Acting again in solidarity and in step with the NBA, WNBA players decided on Thursday not to play for a second consecutive day.

It sounds as if Friday could bring a return to the court for the six teams scheduled to play, including the Lynx.

But Thursday was a day of reflection, said Nneka Ogwumike, a star player for the Los Angeles Sparks and president of the WNBA’s players association. Ogwumike and members of her executive committee met for a roundtable discussion on ESPN Thursday — the day after the WNBA protested the shooting of Jacob Blake by police in Kenosha, Wis., by not playing its three scheduled games, one of which was Minnesota vs. Los Angeles.

It was a powerful talk.

ESPN reporter Holly Rowe talked with Ogwumike, Natalie Achonwa, Sue Bird, Layshia Clarendon and Elizabeth Williams. During the discussion, the scene moved to one of the gymnasiums at the IMG Academy in Bradenton, Fla., where every member of every WNBA team stood together, arms locked.

Postponing three more games for a second consecutive day was necessary, Ogwumike said, after the weighty events of the week.

“We also decided today to take games off,” she said. And then she read a prepared statement which said, in part:

“The players of the WNBA used today to reflect. Following yesterday’s decision to stand in solidarity with NBA players and Black and brown communities in Wisconsin, and around the country, we will continue demonstrating our solidarity by not playing today.

“It is important to note this is not a strike, this is not a boycott. This is affirmatively a day of reflection, a day of informed action and mobilization.”

As for a return to action?

Ogwumike said the players decided Wednesday night they wanted to play. “There are games scheduled [Friday], and that’s what we’re ready to do,” she said. “But that doesn’t come without, of course, demands of players to continue to amplify our voices in more ways than when we came here.”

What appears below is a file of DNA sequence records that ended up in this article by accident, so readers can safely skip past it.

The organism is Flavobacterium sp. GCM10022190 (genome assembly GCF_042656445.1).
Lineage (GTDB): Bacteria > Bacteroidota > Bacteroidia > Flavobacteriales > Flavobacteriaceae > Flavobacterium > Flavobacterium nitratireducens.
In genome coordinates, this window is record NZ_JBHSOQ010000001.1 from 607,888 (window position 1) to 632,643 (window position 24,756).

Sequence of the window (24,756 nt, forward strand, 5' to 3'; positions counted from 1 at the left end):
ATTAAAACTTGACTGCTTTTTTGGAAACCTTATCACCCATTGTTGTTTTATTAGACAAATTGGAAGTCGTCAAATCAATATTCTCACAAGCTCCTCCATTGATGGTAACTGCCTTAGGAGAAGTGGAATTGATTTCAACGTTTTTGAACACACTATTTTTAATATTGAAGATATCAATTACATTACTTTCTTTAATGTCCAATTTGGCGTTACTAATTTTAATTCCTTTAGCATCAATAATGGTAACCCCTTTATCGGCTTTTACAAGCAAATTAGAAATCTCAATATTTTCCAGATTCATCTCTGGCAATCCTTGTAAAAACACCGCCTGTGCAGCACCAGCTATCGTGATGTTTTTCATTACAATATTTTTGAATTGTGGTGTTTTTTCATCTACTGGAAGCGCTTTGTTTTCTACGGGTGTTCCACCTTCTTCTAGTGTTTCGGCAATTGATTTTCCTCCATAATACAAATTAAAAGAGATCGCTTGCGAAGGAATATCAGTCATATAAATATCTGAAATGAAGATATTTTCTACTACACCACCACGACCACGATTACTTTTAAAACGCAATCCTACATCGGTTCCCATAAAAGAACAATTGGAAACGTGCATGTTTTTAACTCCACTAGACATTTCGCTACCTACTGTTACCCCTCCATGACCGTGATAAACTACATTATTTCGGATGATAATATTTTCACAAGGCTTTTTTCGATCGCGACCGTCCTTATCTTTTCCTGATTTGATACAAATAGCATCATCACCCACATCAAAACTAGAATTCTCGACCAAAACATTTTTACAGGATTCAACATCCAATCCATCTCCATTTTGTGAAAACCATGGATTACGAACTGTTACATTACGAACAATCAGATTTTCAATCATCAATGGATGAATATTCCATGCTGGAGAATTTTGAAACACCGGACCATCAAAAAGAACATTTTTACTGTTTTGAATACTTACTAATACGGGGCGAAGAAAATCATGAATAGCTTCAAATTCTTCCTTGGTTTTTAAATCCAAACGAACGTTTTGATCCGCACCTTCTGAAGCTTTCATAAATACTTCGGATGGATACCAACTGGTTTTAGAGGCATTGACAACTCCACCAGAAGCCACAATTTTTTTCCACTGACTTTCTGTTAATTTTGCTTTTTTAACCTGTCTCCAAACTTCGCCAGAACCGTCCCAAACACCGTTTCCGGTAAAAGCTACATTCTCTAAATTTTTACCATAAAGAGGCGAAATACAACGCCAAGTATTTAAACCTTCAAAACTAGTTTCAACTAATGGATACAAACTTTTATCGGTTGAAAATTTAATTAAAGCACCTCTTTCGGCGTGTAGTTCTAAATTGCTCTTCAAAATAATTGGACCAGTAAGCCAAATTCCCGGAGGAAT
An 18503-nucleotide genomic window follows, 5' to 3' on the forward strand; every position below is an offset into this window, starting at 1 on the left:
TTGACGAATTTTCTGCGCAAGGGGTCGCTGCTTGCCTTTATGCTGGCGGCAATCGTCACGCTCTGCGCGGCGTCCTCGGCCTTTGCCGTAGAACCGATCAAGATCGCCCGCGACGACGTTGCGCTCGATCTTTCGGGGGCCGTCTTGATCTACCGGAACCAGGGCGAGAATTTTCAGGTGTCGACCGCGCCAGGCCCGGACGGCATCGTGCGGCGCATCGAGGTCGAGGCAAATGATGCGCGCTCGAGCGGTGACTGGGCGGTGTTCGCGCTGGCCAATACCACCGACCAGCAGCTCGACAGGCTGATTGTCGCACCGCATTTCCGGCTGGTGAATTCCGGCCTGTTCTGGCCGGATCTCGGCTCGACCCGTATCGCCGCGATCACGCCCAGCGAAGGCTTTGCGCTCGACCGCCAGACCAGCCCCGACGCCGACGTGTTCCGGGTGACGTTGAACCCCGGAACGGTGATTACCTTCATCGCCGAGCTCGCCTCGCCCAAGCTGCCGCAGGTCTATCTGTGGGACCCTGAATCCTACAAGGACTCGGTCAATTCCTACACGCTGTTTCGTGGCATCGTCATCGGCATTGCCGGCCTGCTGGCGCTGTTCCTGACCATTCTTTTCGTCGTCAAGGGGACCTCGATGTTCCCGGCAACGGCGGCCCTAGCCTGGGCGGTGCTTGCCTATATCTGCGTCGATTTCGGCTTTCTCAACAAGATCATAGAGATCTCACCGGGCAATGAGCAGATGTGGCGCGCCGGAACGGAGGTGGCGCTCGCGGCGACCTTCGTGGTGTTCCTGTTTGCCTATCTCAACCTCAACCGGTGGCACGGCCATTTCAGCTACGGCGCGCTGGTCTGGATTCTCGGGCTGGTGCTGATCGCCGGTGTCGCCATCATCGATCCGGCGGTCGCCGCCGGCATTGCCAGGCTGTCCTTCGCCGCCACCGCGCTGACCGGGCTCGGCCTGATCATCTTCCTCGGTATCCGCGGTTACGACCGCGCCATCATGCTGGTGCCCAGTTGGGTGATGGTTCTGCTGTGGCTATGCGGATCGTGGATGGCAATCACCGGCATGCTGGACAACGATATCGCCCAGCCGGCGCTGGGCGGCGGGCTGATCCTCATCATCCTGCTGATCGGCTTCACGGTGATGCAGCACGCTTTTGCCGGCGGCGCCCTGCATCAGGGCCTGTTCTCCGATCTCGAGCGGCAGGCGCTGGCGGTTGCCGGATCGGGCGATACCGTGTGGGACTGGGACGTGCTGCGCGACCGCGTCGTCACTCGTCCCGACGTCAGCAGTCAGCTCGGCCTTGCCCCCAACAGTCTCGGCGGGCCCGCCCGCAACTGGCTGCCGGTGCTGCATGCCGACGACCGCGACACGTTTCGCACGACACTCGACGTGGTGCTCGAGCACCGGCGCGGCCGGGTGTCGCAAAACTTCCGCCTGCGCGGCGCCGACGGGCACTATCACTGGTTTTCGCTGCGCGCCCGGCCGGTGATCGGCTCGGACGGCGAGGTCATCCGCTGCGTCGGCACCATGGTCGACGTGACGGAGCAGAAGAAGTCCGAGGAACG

If that happens, it would mean the Lynx would play Atlanta. The Lynx struggled in the second half of their 78-75 loss to the Dream on Sunday, a loss that ended a three-game win streak.

But a return won’t be easy, Lynx coach Cheryl Reeve said.

“You know what they don’t care about? Just playing basketball,” Reeve said in a Zoom conference call with reporters Wednesday. “That’s first and foremost. I can tell you that those who might suggest playing basketball is something that we should focus on, or the fear of losing TV money and our owners losing money and therefore our league being in jeopardy. That’s not going to work. They’re focused on what we can do to help our communities, to help our families, so that we can live safely and live the same as white people. That’s what their focus is on. If we play basketball … you can bet that our mind isn’t 100 percent on basketball.”

The abbreviated 22-game season being played in Florida was always about both basketball and activism. But, one player after another Thursday talked about going further, recommitting to the cause, using their platform.

Ogwumike called on prosecutors in Kentucky and Wisconsin to arrest officers who were involved in the shooting of Breonna Taylor and Blake. She recited a litany of women of color whose deaths demand justice.

“It’s been tough,” Clarendon said. “It’s been really hard. We’re athletes, we’re not machines. We needed a pause, a break, a moment of reflection.”